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4.3 Nonproteobacteria Gram-Negative Bacteria and Phototrophic Bacteria

Microbiology4.3 Nonproteobacteria Gram-Negative Bacteria and Phototrophic Bacteria

Learning Objectives

By the end of this section, you will be able to:

  • Describe the unique features of nonproteobacteria gram-negative bacteria
  • Give an example of a nonproteobacteria bacterium in each category
  • Describe the unique features of phototrophic bacteria
  • Identify phototrophic bacteria

The majority of the gram-negative bacteria belong to the phylum Proteobacteria, discussed in the previous section. Those that do not are called the nonproteobacteria. In this section, we will describe four classes of gram-negative nonproteobacteria: Chlamydia, the spirochetes, the CFB group, and the Planctomycetes. A diverse group of phototrophic bacteria that includes Proteobacteria and nonproteobacteria will be discussed at the end of this section.


C. trachomatis is a human pathogen that causes trachoma, a disease of the eyes, often leading to blindness. C. trachomatis also causes the sexually transmitted disease lymphogranuloma venereum (LGV). This disease is often mildly symptomatic, manifesting as regional lymph node swelling, or it may be asymptomatic, but it is extremely contagious and is common on college campuses.

Members of the genus Chlamydia are gram-negative, obligate intracellular pathogens that are extremely resistant to the cellular defenses, giving them the ability to spread from host to host rapidly via elementary bodies. The metabolically and reproductively inactive elementary bodies are the endospore-like form of intracellular bacteria that enter an epithelial cell, where they become active. Figure 4.12 illustrates the life cycle of Chlamydia.

A diagram showing the life cycle of Chlamydia. An epithelial cell is infected by small spheres labeldd elementary bodies. Within 12 hours, these form into reticulate bodies which divide to form inclusions within 24 hours. Within the inclusions more elementary bodies are formed and within 72 hours these are released when the cell ruptures.
Figure 4.12 Chlamydia begins infection of a host when the metabolically inactive elementary bodies enter an epithelial cell. Once inside the host cell, the elementary bodies turn into active reticulate bodies. The reticulate bodies multiply and release more elementary bodies when the cell dies after the Chlamydia uses all of the host cell’s ATP. (credit: modification of work by Centers for Disease Control and Prevention)


Spirochetes are characterized by their long (up to 250 μm), spiral-shaped bodies. Most spirochetes are also very thin, which makes it difficult to examine gram-stained preparations under a conventional brightfield microscope. Darkfield fluorescent microscopy is typically used instead. Spirochetes are also difficult or even impossible to culture. They are highly motile, using their axial filament to propel themselves. The axial filament is similar to a flagellum, but it wraps around the cell and runs inside the cell body of a spirochete in the periplasmic space between the outer membrane and the plasma membrane (Figure 4.13).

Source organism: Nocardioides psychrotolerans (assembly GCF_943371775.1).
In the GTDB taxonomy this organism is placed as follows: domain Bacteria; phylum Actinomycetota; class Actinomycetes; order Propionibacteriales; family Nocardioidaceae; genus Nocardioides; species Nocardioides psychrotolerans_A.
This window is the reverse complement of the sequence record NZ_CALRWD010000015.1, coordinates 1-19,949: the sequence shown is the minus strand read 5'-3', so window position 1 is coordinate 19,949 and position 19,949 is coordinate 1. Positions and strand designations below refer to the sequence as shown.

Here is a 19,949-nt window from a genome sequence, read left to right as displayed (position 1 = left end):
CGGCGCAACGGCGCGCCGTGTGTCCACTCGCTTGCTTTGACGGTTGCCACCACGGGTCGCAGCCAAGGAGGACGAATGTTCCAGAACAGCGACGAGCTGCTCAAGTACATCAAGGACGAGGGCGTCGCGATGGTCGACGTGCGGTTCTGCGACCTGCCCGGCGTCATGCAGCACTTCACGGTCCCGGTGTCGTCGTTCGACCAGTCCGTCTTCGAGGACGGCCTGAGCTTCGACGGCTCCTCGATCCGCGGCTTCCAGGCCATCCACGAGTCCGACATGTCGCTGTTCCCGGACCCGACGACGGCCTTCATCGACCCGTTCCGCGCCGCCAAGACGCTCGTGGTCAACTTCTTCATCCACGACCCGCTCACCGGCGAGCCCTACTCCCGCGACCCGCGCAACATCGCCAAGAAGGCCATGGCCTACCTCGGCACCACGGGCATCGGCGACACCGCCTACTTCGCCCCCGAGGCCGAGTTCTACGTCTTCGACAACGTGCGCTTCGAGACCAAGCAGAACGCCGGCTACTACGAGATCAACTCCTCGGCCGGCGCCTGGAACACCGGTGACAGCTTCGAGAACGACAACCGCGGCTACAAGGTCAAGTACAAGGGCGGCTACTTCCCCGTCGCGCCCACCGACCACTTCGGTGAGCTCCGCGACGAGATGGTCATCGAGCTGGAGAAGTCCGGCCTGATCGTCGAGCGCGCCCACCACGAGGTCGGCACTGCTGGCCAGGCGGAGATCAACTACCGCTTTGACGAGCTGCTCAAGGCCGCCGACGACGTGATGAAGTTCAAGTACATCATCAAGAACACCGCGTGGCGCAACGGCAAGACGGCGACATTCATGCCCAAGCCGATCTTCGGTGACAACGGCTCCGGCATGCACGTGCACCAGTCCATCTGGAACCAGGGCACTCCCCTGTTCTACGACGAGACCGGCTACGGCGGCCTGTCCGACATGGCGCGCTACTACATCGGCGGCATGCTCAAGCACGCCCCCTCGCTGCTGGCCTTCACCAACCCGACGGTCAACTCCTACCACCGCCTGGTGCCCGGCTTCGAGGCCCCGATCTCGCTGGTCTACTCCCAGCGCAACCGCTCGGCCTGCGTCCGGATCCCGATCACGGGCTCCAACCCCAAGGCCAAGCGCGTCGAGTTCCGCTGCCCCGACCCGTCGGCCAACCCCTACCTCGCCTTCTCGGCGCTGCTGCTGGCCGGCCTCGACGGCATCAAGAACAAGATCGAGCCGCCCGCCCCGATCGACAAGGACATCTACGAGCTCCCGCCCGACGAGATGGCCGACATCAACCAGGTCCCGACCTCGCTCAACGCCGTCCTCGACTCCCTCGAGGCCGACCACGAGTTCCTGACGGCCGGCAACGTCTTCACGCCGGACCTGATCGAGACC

A light micrograph of long spiral shaped cells. A TEM cross-section of these shows a circle outlined by a cell membrane. Inside the cell is the cytoplasm and a darker region labeled nucleoid. Outside of this is the periplasmic space and outside of that is an outer membrane. A bulge within the periplasmic space is labeled axial filament. Small dots within the axial filament are labeled endoflagella. An SEM from the original light micrograph shows what looks like a thin rope wound around a thicker rope. The thin rope is labeled axial filament.
Figure 4.13 Spirochetes are typically observed using darkfield microscopy (left). However, electron microscopy (top center, bottom center) provides a more detailed view of their cellular morphology. The flagella found between the inner and outer membranes of spirochetes wrap around the bacterium, causing a twisting motion used for locomotion. (credit “spirochetes” micrograph: modification of work by Centers for Disease Control and Prevention; credit “SEM/TEM”: modification of work by Guyard C, Raffel SJ, Schrumpf ME, Dahlstrom E, Sturdevant D, Ricklefs SM, Martens C, Hayes SF, Fischer ER, Hansen BT, Porcella SF, Schwan TG)

Several genera of spirochetes include human pathogens. For example, the genus Treponema includes a species T. pallidum, which is further classified into four subspecies: T. pallidum pallidum, T. pallidum pertenue, T. pallidum carateum, and T. pallidum endemicum. The subspecies T. pallidum pallidum causes the sexually transmitted infection known as syphilis, the third most prevalent sexually transmitted bacterial infection in the United States, after chlamydia and gonorrhea. The other subspecies of T. pallidum cause tropical infectious diseases of the skin, bones, and joints.